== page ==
Today's New York Times has a fun little story headlined "The Nation Magazine May Benefit From Republicans' Gains." The basic thesis: Being on the same side as the federal government is deadly for the progressive publication's business ("No weekly magazine tracked by the Media Industry Newsletter has lost more pages of advertising this year than The Nation"), whereas being in opposition does wonders to both bottom line and editorial vigor:
[C]ould last week's Democratic pummeling actually have a silver lining for The Nation[…]? Katrina vanden Heuvel, the magazine's editor and publisher, did not have to think long about that question.
"If you can't expose the hypocrisy of this new group of Republicans, then we're not doing our job. And I mean that," she said in an interview from her office on election night as she sipped a glass of Champagne, defiant as Democratic losses piled up and the mood around her darkened.
"I mean you've got a lot to work with," she said. "You've got a Tea Party caucus in the Senate, a Tea Party caucus in the House. So I think you have a lot of rich material."
If history is any guide, Ms. vanden Heuvel could be proved right.
I yield to no one in my appreciation for the elaborate Dadaist prank that is vanden Heuvel's Twitter feed (where you can watch her deny the Champagne anecdote and also bust with prose poetry like this: "Join most other countries & distinguish between investment & operating budget/ US govt budget is NOT like household one.Time to invest!"), and I am eternally grateful for her mother's investment in a newspaper I co-founded 20 years ago yesterday (true story!). But this story illustrates a journalistic and maybe even basic human advantage that Reason has over most all other magazines of political opinion: We are always in opposition, no matter which team is running the state.
For evidence, look no further than to our Republicanoid pals over at National Review. When the GOP this fall unveiled their craptacular, don't-go-touching-entitlements-or-defense "Pledge to America," Reason Senior Editor and indefatigable champion of freedom Jacob Sullum (among many others) gave the document the shellacking it deserved. National Review? "We'll Take the Pledge," the editors wrote, declaring the already-forgotten manifesto to be "bolder" than the famous 1994 contract.
How about our friends to the left? Surely they've been holding the president's feet to the fire on stuff like marijuana prohibition, right? Well, maybe my Web search skillz are lacking, but all I could find in The American Prospect on Proposition 19, for example, was this lonely blog post. How about the Obama-ite Center for American Progress? Yeah right.
Imagine for a second Katrina vanden Heuvel taking to the pages of a famously liberal daily newspaper in 2012 to make "The Case Against Barack Obama," based on the way he has (and he has!) flouted her espoused principles. Or picture her backing a presidential candidate whose views she agrees with, instead of kicking him to the curb every four years except when it's time for the next Nation cruise. Conversely, picture Rich Lowry & co. showing respect for the anti-war right (let alone left) while it's a Republican president waging war.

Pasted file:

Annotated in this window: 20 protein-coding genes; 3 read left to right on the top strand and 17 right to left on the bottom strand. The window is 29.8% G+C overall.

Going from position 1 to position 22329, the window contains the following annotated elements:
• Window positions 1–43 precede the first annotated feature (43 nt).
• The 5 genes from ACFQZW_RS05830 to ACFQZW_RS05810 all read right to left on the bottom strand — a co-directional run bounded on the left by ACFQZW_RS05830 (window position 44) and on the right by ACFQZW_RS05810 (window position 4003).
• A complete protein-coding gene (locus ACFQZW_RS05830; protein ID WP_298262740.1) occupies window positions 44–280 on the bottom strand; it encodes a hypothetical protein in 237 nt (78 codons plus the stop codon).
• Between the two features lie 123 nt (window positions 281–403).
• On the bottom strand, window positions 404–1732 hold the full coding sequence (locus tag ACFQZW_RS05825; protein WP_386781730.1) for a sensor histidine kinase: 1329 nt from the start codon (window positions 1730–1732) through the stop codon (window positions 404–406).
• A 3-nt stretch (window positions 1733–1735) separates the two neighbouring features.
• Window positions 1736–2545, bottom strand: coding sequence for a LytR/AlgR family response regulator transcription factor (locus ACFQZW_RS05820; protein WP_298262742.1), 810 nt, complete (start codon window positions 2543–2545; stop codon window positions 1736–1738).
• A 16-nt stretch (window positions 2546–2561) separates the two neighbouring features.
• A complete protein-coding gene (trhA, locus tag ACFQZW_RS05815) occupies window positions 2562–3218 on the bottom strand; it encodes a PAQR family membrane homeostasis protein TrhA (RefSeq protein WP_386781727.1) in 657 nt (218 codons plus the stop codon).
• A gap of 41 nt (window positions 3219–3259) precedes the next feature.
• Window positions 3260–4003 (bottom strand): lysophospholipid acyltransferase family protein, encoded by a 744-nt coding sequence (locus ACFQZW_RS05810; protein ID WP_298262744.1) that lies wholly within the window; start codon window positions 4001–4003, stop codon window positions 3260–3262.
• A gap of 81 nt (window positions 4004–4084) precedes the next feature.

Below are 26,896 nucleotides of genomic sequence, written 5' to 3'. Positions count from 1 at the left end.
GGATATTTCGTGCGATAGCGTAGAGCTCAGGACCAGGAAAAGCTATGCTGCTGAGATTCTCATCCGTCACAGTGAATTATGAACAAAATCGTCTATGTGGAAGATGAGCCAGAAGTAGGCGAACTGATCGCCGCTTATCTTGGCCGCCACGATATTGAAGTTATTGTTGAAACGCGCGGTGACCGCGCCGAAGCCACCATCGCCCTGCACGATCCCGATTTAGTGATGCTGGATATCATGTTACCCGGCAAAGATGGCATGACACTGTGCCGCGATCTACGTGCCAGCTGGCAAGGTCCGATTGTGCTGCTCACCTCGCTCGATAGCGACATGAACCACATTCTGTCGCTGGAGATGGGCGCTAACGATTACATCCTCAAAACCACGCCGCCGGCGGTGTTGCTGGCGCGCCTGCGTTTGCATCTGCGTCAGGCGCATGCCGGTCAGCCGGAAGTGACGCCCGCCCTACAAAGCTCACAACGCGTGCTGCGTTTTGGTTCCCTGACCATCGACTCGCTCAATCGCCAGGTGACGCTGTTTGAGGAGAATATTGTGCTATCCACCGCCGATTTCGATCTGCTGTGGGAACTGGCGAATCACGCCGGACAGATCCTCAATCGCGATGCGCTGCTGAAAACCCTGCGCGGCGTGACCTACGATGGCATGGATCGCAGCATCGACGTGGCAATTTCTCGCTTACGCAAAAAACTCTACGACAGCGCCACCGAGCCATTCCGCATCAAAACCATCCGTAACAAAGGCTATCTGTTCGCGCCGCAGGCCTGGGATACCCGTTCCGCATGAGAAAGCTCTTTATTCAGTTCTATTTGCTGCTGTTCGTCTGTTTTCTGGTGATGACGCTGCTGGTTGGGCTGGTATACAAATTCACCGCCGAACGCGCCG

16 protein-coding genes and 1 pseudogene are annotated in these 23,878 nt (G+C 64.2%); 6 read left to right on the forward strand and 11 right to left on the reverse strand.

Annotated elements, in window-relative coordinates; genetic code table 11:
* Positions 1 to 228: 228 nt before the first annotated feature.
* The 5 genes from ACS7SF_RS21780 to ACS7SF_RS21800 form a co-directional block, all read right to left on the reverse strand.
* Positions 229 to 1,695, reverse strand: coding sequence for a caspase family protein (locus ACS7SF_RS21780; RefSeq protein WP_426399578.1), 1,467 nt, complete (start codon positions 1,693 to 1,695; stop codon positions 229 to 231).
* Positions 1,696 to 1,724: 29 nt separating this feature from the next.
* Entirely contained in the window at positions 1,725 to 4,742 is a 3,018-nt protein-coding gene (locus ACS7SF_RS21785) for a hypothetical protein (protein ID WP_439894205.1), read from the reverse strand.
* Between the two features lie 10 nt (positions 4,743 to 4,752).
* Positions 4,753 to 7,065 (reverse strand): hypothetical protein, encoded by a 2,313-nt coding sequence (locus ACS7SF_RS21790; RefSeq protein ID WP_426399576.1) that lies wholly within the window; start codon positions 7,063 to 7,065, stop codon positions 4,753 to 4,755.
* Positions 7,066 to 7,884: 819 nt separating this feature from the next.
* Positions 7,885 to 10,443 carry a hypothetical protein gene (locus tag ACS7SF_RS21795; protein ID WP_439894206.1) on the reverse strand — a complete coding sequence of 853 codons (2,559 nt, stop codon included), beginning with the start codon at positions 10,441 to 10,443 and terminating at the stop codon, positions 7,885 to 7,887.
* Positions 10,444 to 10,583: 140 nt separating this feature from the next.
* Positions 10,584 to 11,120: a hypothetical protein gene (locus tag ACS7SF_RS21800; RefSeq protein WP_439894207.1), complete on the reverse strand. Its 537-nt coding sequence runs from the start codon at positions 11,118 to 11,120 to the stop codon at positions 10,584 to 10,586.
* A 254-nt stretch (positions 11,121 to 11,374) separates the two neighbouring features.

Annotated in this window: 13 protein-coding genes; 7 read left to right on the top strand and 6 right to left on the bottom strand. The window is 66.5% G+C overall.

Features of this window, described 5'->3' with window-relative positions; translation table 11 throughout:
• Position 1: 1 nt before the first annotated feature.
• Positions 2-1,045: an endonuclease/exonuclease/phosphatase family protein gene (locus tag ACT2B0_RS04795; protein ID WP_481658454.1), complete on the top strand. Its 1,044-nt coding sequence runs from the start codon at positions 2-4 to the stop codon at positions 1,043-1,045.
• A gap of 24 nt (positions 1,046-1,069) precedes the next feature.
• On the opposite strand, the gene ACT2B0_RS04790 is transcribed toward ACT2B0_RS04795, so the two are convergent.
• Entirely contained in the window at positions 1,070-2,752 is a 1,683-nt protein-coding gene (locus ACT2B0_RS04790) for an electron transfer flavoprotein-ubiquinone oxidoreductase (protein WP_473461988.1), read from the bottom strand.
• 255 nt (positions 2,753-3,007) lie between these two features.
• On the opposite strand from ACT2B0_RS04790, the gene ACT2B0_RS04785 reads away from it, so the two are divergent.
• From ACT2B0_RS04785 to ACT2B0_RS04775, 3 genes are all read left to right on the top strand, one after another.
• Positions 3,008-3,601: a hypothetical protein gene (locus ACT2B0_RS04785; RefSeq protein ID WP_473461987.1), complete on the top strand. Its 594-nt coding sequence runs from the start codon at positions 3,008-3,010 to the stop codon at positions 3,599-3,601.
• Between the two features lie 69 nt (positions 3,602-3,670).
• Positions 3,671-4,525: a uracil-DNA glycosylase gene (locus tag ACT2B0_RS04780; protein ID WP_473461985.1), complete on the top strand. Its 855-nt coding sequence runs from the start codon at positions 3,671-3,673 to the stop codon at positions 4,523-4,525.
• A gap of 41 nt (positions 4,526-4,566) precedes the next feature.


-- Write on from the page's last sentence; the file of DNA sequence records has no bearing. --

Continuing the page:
It is a liberating feeling, focusing on ideas and principles instead of political parties and dreamy or super-evil politicians. But there's a reason why such an approach is the exception and not the rule in political magdom: It's harder work! There is no political lodestar to set your compass to every night. You are constantly irritating readers who have more of a stake in one party or another (including/especially the Libertarian Party). That makes us, perhaps perversely, more dependent on each and every one of you, dear cranky readers.
This independence on its own doesn't make us better, nor does it mean that our competitor-colleagues–including at The Nation and National Review–don't produce a lot of high-quality journalism. But it's a damned start! You can sleep at night knowing that your tax-exempt donation to Reason will not be spent in the service of looking the other way while our putative allies bungle in the jungle of politics. We keep our eye on the ball of unrestrained government, regardless of who is mismanaging it, and we do it on a budget that, well, let's just say that The Nation's reported operating deficit of $500,000 is a serious number in our universe.
So to reiterate: We need ONE THOUSAND of you to donate, in order for that torch to the left to turn fire-orange (or is it blood-red?). If you give $100, you get a free subscription to the print mag, a t-shirt either of Reason or of the cover of our 3D-tastic November isse, plus one of 10 (count 'em) books by various Reason authors while supplies last. Give more, get more. Give less, you still get a sweet bumper sticker, plus your name up there on the donor banner, lording over all who watch.
Donate right the hell now! And watch Nick Gillespie fence with Katrina vanden Heuvel on Parker/Spitzer below: